We asked folks we admire to tell us about what they want their legacy to be. Check out their responses below.

Aziza Tanjung | Brand Designer & Storyteller

I do ask myself that question a lot. Why I became a designer and what kind of impact I want to leave on others. I think I want people to know that I’m listening, that they can find comfort and understanding in me. Same with my creative work, I want my designs to resonate and connect with the person they’re designed for. And they don’t have to be as deep and serious as it sounds at all, I realized what’s most meaningful to us are often found in the little things around us. Especially at this age where so many new things are being produced everyday, we need that sincerity and empathy from each other now more than ever. Read more>>

Benin (she/her) Lemus | Poet, Educator & Librarian

It wasn’t until a few years ago that I realized that I was living in a space of radical love, and in service to others. I thought I was “just being me” and that is true, but it’s more than that. I am connecting more deeply to my sense of fairness and justice and empathy, and using it to inform my life’s work. When I think about the legacy I am building, the one I want people to remember me by, it is as a person who loved deeply, cared immensely, and laughed loudly! Read more>>

Tami Chu | Publisher & Editor-In-Chief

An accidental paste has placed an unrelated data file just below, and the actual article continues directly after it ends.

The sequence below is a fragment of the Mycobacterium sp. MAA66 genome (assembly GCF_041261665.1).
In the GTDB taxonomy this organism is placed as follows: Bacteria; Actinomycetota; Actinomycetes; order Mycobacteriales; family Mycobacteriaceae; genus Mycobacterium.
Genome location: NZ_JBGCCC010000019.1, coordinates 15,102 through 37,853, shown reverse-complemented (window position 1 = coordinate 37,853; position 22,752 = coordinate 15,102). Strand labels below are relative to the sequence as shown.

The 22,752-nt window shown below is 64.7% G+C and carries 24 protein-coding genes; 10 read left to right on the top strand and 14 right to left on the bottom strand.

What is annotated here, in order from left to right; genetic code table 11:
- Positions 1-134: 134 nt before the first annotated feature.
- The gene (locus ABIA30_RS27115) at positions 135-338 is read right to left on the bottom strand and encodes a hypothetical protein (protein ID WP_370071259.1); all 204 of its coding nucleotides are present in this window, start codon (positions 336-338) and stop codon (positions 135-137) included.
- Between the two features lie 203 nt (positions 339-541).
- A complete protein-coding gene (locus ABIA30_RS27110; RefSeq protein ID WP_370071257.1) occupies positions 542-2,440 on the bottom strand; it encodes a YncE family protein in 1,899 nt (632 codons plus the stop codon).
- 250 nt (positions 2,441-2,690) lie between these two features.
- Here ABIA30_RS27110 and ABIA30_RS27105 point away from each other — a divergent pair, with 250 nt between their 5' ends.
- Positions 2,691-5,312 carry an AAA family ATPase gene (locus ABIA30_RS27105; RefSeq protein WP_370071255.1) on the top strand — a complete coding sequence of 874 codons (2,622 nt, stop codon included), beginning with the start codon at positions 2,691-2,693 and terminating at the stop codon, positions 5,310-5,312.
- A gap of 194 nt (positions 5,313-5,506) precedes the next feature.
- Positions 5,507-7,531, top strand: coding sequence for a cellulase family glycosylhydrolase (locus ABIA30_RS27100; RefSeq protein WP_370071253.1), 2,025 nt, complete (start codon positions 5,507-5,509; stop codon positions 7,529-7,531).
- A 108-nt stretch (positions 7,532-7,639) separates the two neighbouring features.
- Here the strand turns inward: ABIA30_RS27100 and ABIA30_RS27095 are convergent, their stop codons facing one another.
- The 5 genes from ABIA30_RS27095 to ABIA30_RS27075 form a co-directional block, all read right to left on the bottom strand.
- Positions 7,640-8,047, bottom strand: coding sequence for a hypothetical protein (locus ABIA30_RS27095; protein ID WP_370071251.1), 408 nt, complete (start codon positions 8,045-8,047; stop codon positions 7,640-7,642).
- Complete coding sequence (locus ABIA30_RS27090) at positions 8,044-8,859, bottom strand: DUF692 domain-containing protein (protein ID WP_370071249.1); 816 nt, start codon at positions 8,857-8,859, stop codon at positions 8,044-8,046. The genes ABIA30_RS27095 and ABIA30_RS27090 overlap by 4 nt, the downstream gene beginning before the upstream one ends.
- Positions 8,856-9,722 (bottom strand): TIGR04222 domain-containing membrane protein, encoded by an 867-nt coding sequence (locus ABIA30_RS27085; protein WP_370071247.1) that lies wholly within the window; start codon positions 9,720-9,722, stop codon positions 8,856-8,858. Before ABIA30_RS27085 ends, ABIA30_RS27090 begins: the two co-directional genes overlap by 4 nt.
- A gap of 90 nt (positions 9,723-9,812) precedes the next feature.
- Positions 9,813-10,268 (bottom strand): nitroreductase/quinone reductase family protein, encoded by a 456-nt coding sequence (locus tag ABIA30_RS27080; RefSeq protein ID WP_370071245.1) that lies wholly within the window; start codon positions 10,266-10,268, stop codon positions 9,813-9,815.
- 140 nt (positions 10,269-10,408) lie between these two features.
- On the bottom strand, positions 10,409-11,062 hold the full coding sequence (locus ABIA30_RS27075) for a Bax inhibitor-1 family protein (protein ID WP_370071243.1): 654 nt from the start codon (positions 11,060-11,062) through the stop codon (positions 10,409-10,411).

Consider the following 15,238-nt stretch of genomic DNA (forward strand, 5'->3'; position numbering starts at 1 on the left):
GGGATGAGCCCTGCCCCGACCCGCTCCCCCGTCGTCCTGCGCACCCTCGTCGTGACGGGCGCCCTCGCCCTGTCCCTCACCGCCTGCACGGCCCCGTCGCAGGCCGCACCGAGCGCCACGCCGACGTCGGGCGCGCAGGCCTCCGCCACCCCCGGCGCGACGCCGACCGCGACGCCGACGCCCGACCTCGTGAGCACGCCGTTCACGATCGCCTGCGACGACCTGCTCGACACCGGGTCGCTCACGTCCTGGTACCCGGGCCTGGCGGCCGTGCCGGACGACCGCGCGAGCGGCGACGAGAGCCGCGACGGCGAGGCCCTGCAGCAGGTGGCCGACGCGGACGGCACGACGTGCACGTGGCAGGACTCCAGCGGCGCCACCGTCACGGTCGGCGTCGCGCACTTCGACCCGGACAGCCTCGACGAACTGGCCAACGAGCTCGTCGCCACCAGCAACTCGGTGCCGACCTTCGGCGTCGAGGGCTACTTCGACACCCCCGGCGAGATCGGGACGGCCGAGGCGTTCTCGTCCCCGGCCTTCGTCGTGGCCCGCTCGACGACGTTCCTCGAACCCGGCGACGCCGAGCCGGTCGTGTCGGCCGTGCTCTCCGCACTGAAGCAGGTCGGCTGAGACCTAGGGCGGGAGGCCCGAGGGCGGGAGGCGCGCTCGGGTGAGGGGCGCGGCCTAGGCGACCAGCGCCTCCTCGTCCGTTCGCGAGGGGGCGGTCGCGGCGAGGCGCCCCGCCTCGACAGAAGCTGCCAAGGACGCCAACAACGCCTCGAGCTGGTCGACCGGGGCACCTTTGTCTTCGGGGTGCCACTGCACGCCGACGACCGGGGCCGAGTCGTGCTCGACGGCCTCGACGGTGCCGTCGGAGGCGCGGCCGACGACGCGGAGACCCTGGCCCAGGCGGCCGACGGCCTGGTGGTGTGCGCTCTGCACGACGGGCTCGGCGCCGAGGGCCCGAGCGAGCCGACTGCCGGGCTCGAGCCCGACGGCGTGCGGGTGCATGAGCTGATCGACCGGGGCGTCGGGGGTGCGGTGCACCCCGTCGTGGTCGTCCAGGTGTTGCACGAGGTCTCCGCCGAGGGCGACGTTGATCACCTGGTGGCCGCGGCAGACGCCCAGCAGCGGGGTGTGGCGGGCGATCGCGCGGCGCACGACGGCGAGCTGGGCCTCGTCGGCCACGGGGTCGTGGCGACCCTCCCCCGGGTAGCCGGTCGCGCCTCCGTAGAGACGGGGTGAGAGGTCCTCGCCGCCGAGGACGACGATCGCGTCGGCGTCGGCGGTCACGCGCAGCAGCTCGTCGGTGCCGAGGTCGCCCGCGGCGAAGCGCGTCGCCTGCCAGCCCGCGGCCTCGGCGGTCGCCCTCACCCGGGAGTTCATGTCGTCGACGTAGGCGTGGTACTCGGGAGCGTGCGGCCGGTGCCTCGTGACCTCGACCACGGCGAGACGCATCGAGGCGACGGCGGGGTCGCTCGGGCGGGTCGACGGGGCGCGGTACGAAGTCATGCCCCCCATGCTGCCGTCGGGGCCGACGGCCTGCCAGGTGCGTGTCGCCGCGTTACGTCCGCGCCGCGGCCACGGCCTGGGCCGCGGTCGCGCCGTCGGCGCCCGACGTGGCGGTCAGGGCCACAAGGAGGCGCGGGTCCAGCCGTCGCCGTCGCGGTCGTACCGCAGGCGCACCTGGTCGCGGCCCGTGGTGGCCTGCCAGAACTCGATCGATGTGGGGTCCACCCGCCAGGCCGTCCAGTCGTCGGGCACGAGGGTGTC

When I think about legacy, I always think about my four kids and what I want them to remember about me. Do I want to be remembered by the world? Sure, but it matters more that these four remarkable humans are inspired by my life to somehow continue some of my heart’s mission. From the time they were babies, my biggest lesson for them was kindness. We lose nothing by being kind, but gain so much. I strive—in my work, in my home, in my parenting—to keep kindness at the forefront, especially in hard situations. What we do and say is gone in a minute, but the feelings of those words and actions remain. Read more>>

Semaj Tate | Music Producer & Artist

I want to be remembered as the artist & producer willing to do things on their own terms. Of course I want to be the greatest ever & be considered in that argument, but when my future children talk to others about their father; I want them to hear how I was able to persevere through all of the adversity thrown my way. I want them to hear about all of the ways I could’ve won, but chose to do so on my terms with my people or alone. I want them to hear how I never gave up, even when I felt like it many of times. I get a high on proving people wrong. I get an even better high off of doing the total opposite and achieving even more than what was thought of initially. Read more>>